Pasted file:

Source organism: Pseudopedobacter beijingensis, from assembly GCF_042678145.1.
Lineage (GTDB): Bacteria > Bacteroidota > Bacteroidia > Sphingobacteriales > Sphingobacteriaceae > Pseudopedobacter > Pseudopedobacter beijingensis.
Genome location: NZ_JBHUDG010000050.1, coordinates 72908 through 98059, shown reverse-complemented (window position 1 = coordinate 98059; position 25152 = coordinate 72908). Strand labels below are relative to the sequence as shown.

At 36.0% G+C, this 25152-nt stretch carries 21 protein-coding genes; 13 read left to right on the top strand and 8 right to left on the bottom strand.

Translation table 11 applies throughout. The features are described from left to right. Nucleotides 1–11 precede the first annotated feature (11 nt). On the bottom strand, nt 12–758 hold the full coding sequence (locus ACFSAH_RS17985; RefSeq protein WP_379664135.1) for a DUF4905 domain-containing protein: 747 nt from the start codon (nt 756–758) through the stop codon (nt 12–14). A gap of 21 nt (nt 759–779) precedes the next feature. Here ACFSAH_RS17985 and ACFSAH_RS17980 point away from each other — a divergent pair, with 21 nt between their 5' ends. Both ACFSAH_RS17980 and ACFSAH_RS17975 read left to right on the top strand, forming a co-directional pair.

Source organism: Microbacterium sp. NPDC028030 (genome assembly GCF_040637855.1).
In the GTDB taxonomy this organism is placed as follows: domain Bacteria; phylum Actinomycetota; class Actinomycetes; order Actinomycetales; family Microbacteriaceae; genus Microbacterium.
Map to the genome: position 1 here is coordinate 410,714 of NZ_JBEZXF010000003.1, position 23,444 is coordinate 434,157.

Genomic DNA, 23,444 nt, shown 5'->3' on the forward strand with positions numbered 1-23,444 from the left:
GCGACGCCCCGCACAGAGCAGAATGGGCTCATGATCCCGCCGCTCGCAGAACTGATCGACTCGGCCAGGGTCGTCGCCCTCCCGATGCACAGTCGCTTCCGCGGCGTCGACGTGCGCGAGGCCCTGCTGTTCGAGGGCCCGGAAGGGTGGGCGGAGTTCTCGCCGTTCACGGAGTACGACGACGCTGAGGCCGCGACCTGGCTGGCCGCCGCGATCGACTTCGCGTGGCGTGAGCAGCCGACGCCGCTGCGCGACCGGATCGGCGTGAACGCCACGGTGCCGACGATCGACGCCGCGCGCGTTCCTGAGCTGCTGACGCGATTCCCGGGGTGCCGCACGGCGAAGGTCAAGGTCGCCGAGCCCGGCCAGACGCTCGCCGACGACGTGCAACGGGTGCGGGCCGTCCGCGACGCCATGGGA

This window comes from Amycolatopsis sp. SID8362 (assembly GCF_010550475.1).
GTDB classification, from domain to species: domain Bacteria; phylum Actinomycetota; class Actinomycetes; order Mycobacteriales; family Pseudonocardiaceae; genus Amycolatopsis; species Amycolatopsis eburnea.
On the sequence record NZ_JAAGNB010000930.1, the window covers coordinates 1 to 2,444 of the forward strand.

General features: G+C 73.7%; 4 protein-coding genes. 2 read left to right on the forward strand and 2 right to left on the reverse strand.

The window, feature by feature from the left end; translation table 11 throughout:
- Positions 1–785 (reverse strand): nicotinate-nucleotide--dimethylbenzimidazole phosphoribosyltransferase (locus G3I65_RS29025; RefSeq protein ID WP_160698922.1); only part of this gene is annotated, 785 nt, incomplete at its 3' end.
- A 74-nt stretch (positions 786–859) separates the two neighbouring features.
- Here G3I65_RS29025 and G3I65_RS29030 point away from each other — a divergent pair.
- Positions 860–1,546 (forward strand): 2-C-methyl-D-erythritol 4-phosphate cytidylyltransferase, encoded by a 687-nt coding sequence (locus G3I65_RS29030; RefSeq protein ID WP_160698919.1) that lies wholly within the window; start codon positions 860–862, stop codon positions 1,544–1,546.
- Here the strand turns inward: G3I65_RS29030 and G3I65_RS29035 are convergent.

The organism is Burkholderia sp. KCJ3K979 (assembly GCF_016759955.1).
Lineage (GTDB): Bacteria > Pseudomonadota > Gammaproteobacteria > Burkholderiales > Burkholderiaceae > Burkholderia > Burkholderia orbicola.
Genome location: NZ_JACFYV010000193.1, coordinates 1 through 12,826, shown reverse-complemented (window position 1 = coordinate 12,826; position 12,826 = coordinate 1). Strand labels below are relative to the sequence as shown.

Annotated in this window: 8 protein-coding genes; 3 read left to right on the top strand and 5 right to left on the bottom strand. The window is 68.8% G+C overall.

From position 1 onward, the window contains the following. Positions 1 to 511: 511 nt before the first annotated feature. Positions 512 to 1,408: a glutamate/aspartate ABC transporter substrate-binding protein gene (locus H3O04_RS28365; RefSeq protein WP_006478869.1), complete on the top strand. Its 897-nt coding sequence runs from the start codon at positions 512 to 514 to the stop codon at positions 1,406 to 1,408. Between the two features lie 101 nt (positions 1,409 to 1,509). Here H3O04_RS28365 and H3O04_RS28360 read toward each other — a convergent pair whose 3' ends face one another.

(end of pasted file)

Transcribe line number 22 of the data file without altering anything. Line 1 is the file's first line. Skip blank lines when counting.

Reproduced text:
Lineage (GTDB): Bacteria > Pseudomonadota > Gammaproteobacteria > Burkholderiales > Burkholderiaceae > Burkholderia > Burkholderia orbicola.